(2) The request describes the document or material containing the information with sufficient specificity, such as accession numbers, box titles or numbers, date and title of document, in any combination, to enable NASA to locate it with a reasonable amount of effort, not to exceed 30 days. If more time is required, NASA will notify the requester. After review, the information or any portion thereof that no longer requires protection shall be declassified and released unless withholding is otherwise warranted under applicable law.

(e) Processing of requests. Requests that meet the requirements of paragraph (d)(2) of this section will be processed as follows:

(1) The NASA Office of Protective Services review upon receiving the initial request shall be completed within 365 days.

(2) Receipt of the request shall be acknowledged promptly. The NASA Office of Protective Services shall determine whether, under the declassification provisions of this part 1203, the requested information may be declassified and, if so, shall make such information available to the requestor, unless withholding is otherwise warranted under applicable law. If the information may not be released in whole or in part, the requestor shall be given a brief statement of the reasons for denial, a notice of the right to appeal the determination to the Chairperson, NASA Information Security Program Committee, National Aeronautics and Space Administration, Washington, DC 20546, and a notice that such an appeal must be filed within 60 days in order to be considered.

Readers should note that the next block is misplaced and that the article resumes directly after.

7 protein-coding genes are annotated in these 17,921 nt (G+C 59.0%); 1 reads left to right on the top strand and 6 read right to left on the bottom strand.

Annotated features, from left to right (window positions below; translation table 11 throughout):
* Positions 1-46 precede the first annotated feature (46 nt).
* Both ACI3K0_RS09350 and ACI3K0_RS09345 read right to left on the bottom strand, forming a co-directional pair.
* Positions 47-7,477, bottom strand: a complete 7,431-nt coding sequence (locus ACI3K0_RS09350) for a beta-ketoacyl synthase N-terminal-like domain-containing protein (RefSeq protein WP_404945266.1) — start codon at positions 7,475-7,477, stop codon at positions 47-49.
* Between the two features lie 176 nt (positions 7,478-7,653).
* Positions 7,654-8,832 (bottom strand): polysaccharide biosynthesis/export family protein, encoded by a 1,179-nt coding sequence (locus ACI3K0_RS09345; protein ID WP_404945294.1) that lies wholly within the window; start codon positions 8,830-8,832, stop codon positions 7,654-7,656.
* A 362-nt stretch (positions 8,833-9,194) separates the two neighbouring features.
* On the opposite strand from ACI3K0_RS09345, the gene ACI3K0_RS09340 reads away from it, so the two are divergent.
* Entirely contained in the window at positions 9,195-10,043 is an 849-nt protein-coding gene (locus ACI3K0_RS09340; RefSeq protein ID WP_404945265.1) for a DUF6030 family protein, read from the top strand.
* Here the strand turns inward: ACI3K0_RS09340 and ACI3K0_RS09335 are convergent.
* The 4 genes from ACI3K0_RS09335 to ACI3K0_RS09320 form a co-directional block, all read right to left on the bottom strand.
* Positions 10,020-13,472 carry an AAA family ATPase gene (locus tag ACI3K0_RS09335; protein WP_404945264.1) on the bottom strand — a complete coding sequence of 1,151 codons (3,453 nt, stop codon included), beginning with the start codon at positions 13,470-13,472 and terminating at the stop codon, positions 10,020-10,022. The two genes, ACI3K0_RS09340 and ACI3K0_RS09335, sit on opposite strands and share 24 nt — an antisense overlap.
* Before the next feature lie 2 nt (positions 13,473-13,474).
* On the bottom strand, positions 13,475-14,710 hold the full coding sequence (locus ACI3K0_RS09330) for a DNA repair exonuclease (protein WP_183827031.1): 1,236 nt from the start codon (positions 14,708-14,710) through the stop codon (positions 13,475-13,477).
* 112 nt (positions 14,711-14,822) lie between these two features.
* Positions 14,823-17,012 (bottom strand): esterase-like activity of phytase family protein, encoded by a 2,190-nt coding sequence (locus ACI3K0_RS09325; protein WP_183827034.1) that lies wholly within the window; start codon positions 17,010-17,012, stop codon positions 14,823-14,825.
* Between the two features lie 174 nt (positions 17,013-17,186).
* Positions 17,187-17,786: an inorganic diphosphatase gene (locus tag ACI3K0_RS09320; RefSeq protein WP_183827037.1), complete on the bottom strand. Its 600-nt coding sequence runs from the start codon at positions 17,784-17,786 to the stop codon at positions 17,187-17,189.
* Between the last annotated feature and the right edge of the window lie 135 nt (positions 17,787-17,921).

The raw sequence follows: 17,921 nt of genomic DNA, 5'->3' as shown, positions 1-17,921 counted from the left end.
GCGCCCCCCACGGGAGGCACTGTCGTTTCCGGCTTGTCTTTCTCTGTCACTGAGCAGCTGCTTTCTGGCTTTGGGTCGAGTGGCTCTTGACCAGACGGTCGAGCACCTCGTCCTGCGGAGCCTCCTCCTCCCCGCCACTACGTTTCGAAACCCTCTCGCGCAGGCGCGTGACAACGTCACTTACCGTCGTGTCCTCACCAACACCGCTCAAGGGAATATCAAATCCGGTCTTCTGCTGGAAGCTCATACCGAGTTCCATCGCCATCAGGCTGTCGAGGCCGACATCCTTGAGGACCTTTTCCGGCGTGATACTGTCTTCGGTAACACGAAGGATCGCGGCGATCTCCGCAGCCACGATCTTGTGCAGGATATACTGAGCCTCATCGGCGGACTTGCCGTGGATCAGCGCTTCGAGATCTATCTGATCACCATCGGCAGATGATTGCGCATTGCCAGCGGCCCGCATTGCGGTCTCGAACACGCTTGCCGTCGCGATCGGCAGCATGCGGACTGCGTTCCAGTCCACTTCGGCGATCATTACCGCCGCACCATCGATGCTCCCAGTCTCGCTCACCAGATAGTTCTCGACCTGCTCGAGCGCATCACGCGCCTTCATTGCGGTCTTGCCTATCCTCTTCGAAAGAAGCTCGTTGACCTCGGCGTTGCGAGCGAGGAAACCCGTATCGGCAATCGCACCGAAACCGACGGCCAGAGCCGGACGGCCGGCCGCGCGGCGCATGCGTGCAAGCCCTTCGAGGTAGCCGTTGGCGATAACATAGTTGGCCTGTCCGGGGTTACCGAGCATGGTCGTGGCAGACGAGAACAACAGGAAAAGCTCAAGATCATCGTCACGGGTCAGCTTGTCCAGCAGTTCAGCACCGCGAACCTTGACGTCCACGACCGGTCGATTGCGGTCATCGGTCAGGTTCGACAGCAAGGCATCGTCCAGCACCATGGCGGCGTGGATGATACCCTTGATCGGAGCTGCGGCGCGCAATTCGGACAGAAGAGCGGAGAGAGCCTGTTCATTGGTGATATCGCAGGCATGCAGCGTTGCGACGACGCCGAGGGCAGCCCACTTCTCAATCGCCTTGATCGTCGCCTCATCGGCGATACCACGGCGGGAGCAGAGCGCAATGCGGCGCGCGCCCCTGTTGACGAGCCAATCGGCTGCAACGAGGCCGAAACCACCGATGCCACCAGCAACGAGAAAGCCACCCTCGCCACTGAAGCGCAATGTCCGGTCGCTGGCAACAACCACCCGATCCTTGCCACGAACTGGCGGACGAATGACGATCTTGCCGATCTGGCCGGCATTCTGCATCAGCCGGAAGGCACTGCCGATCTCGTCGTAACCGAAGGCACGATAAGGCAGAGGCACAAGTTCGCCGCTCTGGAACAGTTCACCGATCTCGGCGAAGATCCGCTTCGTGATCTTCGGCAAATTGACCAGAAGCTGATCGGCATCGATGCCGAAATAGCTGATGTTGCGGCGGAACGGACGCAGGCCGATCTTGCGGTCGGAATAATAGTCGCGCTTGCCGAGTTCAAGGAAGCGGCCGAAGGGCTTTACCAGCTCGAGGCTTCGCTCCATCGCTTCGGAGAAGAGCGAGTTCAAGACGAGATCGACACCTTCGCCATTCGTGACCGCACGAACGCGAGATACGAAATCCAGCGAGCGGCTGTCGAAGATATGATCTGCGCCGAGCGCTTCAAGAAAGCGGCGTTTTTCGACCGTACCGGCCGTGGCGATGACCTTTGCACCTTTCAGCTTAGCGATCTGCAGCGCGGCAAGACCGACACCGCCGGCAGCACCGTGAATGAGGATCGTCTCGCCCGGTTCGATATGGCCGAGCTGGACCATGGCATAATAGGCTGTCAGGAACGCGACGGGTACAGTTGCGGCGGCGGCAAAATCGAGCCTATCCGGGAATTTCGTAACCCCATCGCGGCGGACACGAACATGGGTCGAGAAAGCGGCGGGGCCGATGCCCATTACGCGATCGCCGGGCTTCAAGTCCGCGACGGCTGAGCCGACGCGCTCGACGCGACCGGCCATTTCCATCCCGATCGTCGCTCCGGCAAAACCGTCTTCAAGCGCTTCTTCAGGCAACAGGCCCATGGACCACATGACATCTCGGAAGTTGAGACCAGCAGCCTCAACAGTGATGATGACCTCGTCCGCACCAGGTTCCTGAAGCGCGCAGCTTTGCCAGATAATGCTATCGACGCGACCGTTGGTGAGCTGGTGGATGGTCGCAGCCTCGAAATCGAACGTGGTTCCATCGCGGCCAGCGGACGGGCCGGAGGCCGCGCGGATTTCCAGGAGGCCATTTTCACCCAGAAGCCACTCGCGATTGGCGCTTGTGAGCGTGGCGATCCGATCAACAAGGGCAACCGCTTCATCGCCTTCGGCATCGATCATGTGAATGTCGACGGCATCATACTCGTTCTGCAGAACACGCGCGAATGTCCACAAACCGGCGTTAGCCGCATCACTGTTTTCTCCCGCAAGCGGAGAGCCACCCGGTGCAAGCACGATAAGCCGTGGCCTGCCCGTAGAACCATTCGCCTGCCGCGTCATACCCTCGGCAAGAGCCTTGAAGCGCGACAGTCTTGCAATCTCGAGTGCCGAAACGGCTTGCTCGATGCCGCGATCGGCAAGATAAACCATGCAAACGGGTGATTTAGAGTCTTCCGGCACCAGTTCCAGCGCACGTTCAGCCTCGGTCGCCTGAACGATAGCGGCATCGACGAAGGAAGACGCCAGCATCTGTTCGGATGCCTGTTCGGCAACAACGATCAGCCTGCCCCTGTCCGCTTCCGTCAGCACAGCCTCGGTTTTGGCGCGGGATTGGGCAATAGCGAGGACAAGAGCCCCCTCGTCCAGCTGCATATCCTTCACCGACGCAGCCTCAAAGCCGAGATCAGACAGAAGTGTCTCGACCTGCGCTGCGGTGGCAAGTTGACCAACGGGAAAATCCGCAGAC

(3) All appeals of denials of requests for declassification shall be acted upon and determined finally within 120 working days after receipt, and the requester shall be advised that the appeal determination is final. If the requester is dissatisfied with NASA's appeal decision, the requester may initiate an appeal to the Interagency Security Classification Appeals Panel (ISCAP), within the Information Security Oversight Office. If continued classification is required under the provisions of this part 1203, the requester shall be notified of the reasons thereof.

(4) The declassification and release of foreign government information that is subjected to mandatory review under this section shall be determined only in accordance with §1203.703.

(5) When the NASA Office of Protective Services receives any request for declassification of information in documents in its custody that was classified by another Government agency, it shall refer copies of the request and the requested documents to the originating agency for processing and may, after consultation with the originating agency, inform the requester of the referral.